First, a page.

How to Pick the Right Hostel for Your Next Vacation
Not only have I stayed in hostels around Europe, but I stay in one during SDCC. Honestly, it’s mostly because it’s a HECK of a lot cheaper. I’ve had people offer to share a hotel room with me but it always ends us being more expensive than a hostel and I’d then have to share a bed or crash on the floor. I’ll take my own bed any day! All this applies to both my time in San Diego, as well as my time in Europe so feel free to use these tips just about anywhere.
Check Out the Hostel Location
Location, location, location. It’s always the most important factor in choosing where to stay. You want to be central to your area and have good routes to public transport as well. When I stayed at Comics Guesthouse in Rome, it was the best centrally located hostel I could find. It was close to a metro stop and just about as central to what I wanted to see as I could get budget-wise. It also wasn’t super far from the bus route that I had a pass for. It was a little North, however, it wound up working out just fine.
How Much is the Hostel?
An obvious one, but good to look at how much it will cost. If it’s super important to be close to the Eiffel Tower (or another landmark) then do it. But if you want cheaper and are willing to walk/take transport, than save yourself a few bucks and go a little further away.
Always Be Safe
Of course location comes secondary to safety. Even if it’s close to what you want to see, it’s no good if it’s in a sketchy area. When I was in Paris I made sure to pick something, not in the red light district. A friend had told me how she had felt unsafe there so I stayed clear of it.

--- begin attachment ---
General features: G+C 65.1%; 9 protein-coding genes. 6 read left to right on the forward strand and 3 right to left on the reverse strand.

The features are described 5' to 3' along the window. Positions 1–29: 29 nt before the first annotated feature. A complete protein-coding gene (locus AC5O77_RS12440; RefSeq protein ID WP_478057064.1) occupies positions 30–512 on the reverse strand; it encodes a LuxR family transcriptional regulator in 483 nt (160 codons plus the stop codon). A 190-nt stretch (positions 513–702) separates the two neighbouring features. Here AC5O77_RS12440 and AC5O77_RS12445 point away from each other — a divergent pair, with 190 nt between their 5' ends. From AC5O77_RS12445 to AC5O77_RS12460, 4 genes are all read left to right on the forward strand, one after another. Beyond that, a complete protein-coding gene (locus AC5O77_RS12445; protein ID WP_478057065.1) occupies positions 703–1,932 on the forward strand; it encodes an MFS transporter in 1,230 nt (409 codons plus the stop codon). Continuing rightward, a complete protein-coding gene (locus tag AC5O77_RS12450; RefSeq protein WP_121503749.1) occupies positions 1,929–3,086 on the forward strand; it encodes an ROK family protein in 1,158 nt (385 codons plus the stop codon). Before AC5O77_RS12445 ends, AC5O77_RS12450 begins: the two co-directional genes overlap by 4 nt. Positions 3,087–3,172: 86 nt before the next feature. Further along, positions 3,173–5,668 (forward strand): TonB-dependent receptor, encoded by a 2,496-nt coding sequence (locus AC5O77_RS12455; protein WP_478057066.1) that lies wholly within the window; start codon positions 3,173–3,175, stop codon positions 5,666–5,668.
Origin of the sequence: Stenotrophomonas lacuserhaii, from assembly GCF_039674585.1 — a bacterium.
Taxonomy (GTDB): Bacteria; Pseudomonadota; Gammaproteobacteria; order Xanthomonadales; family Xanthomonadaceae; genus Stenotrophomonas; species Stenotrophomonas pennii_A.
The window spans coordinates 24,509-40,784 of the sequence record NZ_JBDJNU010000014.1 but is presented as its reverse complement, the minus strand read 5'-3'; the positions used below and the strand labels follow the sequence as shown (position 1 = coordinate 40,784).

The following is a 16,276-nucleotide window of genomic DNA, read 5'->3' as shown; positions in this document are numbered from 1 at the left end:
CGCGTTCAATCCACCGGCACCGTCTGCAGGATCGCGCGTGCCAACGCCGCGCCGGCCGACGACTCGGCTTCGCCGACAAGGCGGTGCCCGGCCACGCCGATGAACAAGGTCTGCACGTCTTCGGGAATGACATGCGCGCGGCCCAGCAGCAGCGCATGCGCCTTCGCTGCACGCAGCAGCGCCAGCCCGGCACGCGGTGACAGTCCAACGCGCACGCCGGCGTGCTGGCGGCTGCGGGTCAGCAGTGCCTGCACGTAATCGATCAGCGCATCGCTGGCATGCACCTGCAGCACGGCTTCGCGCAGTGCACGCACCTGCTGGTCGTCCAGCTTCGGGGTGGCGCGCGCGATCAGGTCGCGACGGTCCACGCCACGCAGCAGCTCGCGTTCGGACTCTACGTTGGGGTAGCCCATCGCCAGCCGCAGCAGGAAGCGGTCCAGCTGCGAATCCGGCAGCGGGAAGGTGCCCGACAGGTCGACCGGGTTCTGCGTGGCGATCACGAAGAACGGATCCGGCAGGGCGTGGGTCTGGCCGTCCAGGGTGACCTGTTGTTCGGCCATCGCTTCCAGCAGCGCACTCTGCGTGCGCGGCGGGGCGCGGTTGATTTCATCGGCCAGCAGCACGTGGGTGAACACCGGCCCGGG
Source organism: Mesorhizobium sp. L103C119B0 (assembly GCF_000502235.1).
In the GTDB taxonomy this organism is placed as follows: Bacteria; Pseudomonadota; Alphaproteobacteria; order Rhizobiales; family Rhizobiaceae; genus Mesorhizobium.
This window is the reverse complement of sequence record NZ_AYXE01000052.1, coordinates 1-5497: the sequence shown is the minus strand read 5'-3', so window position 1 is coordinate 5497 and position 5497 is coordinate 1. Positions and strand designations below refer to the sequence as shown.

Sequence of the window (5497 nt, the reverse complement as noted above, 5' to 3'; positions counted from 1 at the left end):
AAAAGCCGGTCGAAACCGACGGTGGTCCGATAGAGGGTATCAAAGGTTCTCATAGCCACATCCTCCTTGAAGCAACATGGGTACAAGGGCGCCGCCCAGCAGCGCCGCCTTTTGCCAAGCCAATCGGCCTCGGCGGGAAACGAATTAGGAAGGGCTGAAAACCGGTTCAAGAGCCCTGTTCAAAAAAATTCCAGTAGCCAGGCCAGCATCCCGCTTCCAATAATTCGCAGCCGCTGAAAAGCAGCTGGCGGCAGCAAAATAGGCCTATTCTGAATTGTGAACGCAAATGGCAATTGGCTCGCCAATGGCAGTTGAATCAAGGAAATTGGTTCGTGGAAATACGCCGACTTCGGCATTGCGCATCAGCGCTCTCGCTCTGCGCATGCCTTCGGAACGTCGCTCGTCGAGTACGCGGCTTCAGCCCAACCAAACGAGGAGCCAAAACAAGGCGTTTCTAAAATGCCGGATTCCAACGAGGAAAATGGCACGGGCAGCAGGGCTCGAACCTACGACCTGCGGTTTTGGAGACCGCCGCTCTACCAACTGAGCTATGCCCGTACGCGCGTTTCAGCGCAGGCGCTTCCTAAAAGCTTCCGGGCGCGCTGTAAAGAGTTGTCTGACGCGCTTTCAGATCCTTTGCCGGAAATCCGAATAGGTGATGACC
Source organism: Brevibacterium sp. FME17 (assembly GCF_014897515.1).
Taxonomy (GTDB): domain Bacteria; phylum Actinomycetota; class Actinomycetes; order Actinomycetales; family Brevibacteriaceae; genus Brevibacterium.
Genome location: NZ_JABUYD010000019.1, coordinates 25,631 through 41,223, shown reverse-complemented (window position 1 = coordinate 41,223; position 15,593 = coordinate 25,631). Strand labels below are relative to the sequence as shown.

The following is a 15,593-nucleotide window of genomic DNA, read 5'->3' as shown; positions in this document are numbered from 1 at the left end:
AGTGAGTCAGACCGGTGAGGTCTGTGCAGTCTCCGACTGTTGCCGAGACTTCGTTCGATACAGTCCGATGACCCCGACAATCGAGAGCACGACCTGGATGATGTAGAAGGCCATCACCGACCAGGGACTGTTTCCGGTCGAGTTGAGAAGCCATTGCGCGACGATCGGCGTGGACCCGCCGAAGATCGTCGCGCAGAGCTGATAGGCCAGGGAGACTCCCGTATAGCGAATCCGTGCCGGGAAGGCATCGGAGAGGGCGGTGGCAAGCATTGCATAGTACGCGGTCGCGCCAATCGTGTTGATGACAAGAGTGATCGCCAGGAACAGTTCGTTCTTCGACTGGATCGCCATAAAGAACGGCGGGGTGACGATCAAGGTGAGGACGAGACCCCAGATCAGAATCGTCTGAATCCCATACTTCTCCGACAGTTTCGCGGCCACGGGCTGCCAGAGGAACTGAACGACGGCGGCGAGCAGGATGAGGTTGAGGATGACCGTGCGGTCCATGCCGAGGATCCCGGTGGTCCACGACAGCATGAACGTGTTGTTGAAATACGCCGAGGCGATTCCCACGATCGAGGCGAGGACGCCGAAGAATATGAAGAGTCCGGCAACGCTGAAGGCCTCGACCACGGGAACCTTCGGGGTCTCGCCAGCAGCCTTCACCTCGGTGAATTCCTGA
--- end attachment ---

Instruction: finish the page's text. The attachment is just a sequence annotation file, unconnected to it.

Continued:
Going back to my stay in Paris, although it was safe, it wasn’t all that clean. For the full rundown, you can check out my post on that hostel. The short version is they would run out of toilet paper on a pretty frequent basis and the bathrooms and showers were never very clean. On the other hand, I have had some excellently clean hostels such as the YHA Stratford-upon-Avon hostel. This really varies from hostel to hostel so always make sure to check the feedback on this.
Linen & Towels
While I’ve never been to a hostel that didn’t offer linen it is something to always check. I’ve been charged a small amount for linen, but most of the time it is free. As far as towels, I know some people bring their own. I think if you’re going on a long trip that may be worth it. When I went to Europe last summer I didn’t bring one. Mostly cause I wanted the room in my bag. But also because I was staying in locations for a few days at a time and when you only have to pay a small fee I think it’s worth it.
Always check facilities! These are things like WiFi, free breakfast, lockers, laundry facilities, luggage storage, and such. Some offer walking tours, pub crawls, other such fun and sometimes free experiences. I’ve listed the things I feel are important to me, but do check over the full list of the hostel you’re looking at to see what they offer. Everyone is different, so it’s best to check with your friends or family that you’re traveling with to see if they have any feedback. That may influence where you stay as well.
One of my favorite hostels I’ve ever stayed at was the YHA Oxford. It had a kitchen area that you could get pizza, a drink, and other food at night. When you return from a long day of touring around the last thing you want to do is find someplace to eat. So this built-in restaurant was perfect! The menu was limited, but it was good enough. And the food was pretty good as well! If you don’t find a place that will have food in the evenings (most have breakfast), then make sure there are local eateries.
This is becoming more popular from what I’ve seen, hostels planning activities for the guests. I think it’s fantastic! Especially if you’re traveling alone, this is a great way to meet people traveling just like you! While I was in London the YHA hostel has a huge list of activities they planned such as a visit to the Shard, walking tours, and pub crawls. I’ve sure this varies by location and hostel, but something to look into.
Last but not least is references. References can come in different forms. You can check websites like Hostel World for their ratings as well as user feedback and reviews. You can also search for blog posts about hostels to get first-hand accounts of hostels. With blogs, you’re also likely to get more detailed feedback. Just be aware that the blogger may have gotten compensation for writing the article. When I approach places for compensation, I always note that I will remain honest to my readers even if the stay was free.